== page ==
For many of the rest of us, however, our objective in life thus far has often been somewhat misdirected. We focus primarily on achieving wealth, gaining prestige, and accumulating things of substance for ourselves and our families. While I’m certainly not opposed to enjoying life and providing for our loved ones, when the looming specter of significance starts finally casting its shadow upon us, we invariably start asking ourselves, “Is this all there is? There’s got to be something more.” For “average Joes” like me, these questions are daunting–indicative of someone longing to make that jump from substance to significance. I’m just not quite sure where to start. I welcome your suggestions.
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8 thoughts on “Substance to Significance”
You survived working as a partner to Doug Durbin for 20 years. I’d say given the fact you know and have experienced his insanity as much as anyone, that’s a remarkable feat. Anyone who has encountered him would likely agree.
Haha. That’s worth 24 Olympic gold medals.
John, you are selling yourself way too short. You are dealing with more challenges on a daily basis than most will ever experience and you still find good in life and have an amazing faith and positive attitude. Your everyday example of calm, perseverance, and tolerance makes you the unsung hero.
Tracy, I appreciate all you do for NAMI. Thanks so much for the encouragement and kind words. Also thanks for reading the blog.
John my dear friend, if you could sneak a peek behind the curtain of all the people you admire you will find flaws and doubts and frailty. Gifts abound in all of us. Don’t sell yourself short or think you have not contributed to the Kingdom. You can see eternal value in a ever Godless world. Keep up the fight.
Thanks Dan. Always appreciate the encouraging words of someone who has been through the fire.
John, I’m thinking of the main character in George Eliot’s masterpiece, “Middlemarch”, and also the statement about her that is the conclusion of the book: ““But the effect of her being on those around her was incalculably diffusive: for the growing good of the world is partly dependent on unhistoric acts; and that things are not so ill with you and me as they might have been, is half owing to the number who lived faithfully a hidden life, and rest in unvisited tombs.”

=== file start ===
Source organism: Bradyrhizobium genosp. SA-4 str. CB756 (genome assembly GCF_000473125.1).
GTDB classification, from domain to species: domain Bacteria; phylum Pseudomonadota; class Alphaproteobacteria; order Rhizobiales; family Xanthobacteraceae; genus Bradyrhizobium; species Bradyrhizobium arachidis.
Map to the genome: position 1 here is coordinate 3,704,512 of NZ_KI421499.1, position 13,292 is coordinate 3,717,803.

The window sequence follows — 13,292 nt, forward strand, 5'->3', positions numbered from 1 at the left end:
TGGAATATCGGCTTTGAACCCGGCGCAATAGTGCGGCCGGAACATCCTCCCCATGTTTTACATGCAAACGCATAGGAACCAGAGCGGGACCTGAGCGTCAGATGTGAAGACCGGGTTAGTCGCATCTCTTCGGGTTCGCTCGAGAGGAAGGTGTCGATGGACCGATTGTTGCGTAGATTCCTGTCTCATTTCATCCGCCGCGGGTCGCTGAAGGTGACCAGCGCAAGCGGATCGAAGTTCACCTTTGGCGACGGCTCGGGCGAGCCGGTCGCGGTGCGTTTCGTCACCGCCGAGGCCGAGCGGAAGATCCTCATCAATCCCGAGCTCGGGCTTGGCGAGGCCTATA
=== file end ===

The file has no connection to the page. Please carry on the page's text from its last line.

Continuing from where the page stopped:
I’d say two things to you: who has the right to measure your life? If you choose to do it, whose standards are you using? (I know as a Christian you would reject out-of-hand using the tool of comparison with others.)
I have to agree with Tracy, but I would put it differently: If God has in fact called you to witness to the cross of Christ through something as hidden and excruciatingly difficult as your marriage, are you able to fully accept that? What if your substance to significance never includes anything more than your NAMI involvement? Our witness to Christ begins in our home and moves out from there. If we are detained at home by tremendous need, our duty is unchanged. We move from that point out.
I’d remind you, too, that you don’t know what work the Lord has for you in the future. But each of us needs to remember that it is easy to confuse “big” or “visible” with significant, when really the only significance in anything we do is the measure of love that motivated it — love for Christ and for those He loves!
“If I give my body to be burned [presumably referring to martyrdom!] but have not love, I am nothing.”
I hope this doesn’t sound unfeeling — your question is one that I struggle with as well…..daily!
Marion. Very well said. One of the most challenging aspects of retired life is that it gives one too much time for self reflection. Your comments are not unfeeling at all. Thanks for responding.